The cold call has been around for a very long time as a marketing strategy. But more recently, automated testing has become a popular alternative. More than 76 percent of US consumers have received texts from a business, and according to recent reports, many of those consumers responded positively to being texted. That’s probably why 84 percent of businesses are currently using or planning to use text messaging in their businesses. But for organizations that engage with consumers with automated phone calls or texts, a few compliance questions need to be answered first.
The California Consumer Privacy Act (CCPA) and the Telephone Consumer Protection Act (TCPA) can create confusion for companies attempting to comply with both privacy acts. TCPA, which requires businesses to obtain written consent prior to contacting consumers via telephonic means (voice or text), means that companies must maintain “do not call” lists which contain personally identifiable information (PII). But the CCPA grants consumers the right to have their PII deleted by the companies which hold it. So which act takes precedence?
The following chart highlights key provisions under the California Consumer Privacy Act and the Telephone Consumer Protection Act. It can be used as a guide for determining how to comply with both acts.
|What is it?||A comprehensive set of privacy laws related to consumer data||An act that prohibits making automated calls or texts to consumers without sufficient prior express consent|
|To whom does it apply?||Companies doing business with California citizens:
1. Have annual revenue of $25 million+
2. Make at least 50% of their revenue from the sale of California consumer data,
3. Collect/share/buy/sell the data of 50,000 state consumers or more
|U.S. consumers who own a phone|
|When did it take effect?||Jan. 1, 2020||1991 (with several updates from the Federal Communications Commission related to new technologies)|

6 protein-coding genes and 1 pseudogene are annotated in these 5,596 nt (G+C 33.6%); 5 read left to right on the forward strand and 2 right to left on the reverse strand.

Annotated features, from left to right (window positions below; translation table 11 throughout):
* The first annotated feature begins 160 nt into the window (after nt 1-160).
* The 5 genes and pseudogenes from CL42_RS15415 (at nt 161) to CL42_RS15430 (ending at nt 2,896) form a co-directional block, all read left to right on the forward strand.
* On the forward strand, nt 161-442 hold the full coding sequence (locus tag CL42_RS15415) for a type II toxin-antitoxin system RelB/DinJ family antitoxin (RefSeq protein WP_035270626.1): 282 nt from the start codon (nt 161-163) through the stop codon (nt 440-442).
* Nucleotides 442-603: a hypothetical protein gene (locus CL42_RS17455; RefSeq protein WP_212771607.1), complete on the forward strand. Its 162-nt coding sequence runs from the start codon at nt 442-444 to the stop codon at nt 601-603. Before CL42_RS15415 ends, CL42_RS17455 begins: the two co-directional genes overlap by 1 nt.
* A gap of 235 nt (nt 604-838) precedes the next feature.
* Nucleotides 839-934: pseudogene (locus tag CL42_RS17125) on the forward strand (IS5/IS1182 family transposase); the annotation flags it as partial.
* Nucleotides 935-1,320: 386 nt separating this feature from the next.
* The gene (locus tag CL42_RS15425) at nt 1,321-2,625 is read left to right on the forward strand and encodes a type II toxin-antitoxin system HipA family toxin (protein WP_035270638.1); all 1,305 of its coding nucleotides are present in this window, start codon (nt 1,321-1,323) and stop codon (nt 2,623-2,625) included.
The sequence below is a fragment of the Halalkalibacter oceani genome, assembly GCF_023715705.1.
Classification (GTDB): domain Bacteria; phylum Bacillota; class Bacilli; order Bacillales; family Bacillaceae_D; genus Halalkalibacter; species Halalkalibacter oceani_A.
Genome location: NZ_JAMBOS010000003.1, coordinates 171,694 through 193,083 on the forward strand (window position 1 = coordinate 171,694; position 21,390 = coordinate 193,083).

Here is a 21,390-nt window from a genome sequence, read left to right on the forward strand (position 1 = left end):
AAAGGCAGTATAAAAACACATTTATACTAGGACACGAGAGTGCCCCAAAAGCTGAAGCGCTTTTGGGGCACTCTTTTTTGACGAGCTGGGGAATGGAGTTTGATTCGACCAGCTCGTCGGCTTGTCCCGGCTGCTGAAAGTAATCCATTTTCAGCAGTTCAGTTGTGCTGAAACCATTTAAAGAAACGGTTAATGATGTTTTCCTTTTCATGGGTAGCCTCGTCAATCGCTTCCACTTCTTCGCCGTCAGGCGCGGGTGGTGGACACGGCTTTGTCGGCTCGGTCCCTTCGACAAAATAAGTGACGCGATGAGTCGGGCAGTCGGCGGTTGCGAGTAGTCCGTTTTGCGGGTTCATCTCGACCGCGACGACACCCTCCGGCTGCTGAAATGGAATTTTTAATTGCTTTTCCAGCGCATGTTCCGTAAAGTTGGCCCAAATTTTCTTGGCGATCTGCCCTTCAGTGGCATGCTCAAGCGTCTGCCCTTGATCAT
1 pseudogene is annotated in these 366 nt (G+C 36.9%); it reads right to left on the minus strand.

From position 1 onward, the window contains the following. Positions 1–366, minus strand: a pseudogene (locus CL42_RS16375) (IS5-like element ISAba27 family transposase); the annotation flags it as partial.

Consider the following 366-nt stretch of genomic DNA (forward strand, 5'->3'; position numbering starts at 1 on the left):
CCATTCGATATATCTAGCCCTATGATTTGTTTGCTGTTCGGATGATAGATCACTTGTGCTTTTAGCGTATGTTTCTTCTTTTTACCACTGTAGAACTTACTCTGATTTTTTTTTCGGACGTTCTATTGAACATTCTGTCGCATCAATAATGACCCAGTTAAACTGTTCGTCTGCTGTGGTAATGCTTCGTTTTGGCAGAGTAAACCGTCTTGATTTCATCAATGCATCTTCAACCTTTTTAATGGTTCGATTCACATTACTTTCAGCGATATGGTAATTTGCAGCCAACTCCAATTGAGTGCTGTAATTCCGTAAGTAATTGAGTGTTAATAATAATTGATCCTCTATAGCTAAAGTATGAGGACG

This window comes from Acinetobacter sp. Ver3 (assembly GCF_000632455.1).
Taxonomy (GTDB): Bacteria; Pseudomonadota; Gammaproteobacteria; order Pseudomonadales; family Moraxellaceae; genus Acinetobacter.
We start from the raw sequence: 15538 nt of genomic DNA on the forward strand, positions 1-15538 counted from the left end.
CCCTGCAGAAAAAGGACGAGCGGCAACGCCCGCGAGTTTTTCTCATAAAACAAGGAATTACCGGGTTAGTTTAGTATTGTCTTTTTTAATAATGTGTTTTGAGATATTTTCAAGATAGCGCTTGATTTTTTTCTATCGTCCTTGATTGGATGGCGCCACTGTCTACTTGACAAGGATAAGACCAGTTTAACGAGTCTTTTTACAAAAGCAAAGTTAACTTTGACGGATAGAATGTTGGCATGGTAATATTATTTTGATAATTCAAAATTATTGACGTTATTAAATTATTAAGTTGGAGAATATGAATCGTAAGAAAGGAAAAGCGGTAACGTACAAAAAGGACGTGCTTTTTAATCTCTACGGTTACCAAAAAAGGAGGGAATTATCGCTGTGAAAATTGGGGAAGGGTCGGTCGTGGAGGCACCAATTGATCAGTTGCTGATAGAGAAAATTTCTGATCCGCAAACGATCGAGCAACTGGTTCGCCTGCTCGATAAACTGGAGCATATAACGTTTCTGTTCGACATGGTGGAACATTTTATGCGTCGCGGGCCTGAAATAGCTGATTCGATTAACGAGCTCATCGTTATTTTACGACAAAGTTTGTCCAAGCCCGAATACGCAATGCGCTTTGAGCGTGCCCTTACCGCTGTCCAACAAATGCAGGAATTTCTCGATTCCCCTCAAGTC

|Who does the Act protect?||California residents that are in the state for a purpose that isn’t temporary/transitory. This includes those domiciled in California but outside of the state temporarily. Consumers are defined as customers of household goods/services as well as employees and B2B transactions.
|All U.S. consumers|
|What are the penalties for non-compliance?||$750 per person, per violation||$500-$1,500 per violation|
|How to comply with TCPA and CCPA.||As a federal law, TCPA supersedes state laws, including CCPA.
The TCPA creates a legal obligation for companies to keep an updated “do not call” list that would supersede the “right to deletion” granted by the CCPA.
Other exceptions to CCPA include PII required to complete a transaction requested by the consumer or PII required for “reasonable business purposes.”
Evolution of TCPA and Recent Rulings
Compliance issues aside, the definition of the types of communications governed by TCPA is in flux. Recently, the Seventh Circuit joined four other circuits in narrowing the definition of an Automatic Telephone Dialing System – a marketing strategy regulated by TCPA – to exclude equipment that dials numbers from a customer database. Circuit Judge Amy Coney Barrett ruled that, due to a grammatical error in TCPA, a computer that stores and randomly call consumers does not meet the definition of an autodialer and is therefore not regulated by TCPA.
Meanwhile, the Ninth Circuit has broken with the Seventh, Second, Third, Sixth and Eleventh Circuits definition of an autodialer is much broader, and the issue may find its way to the U.S. Supreme Court without (or in spite of), a comprehensive ruling by the Federal Communications Commission.
Organizations should first understand what data they currently have, how it is stored, and how it is updated. Vendors should be given guidelines for how to comply with both “do not call” requests and requests for deletion. Consumers should be notified that they cannot have all of their data deleted if they choose to remain on a “do not call” list.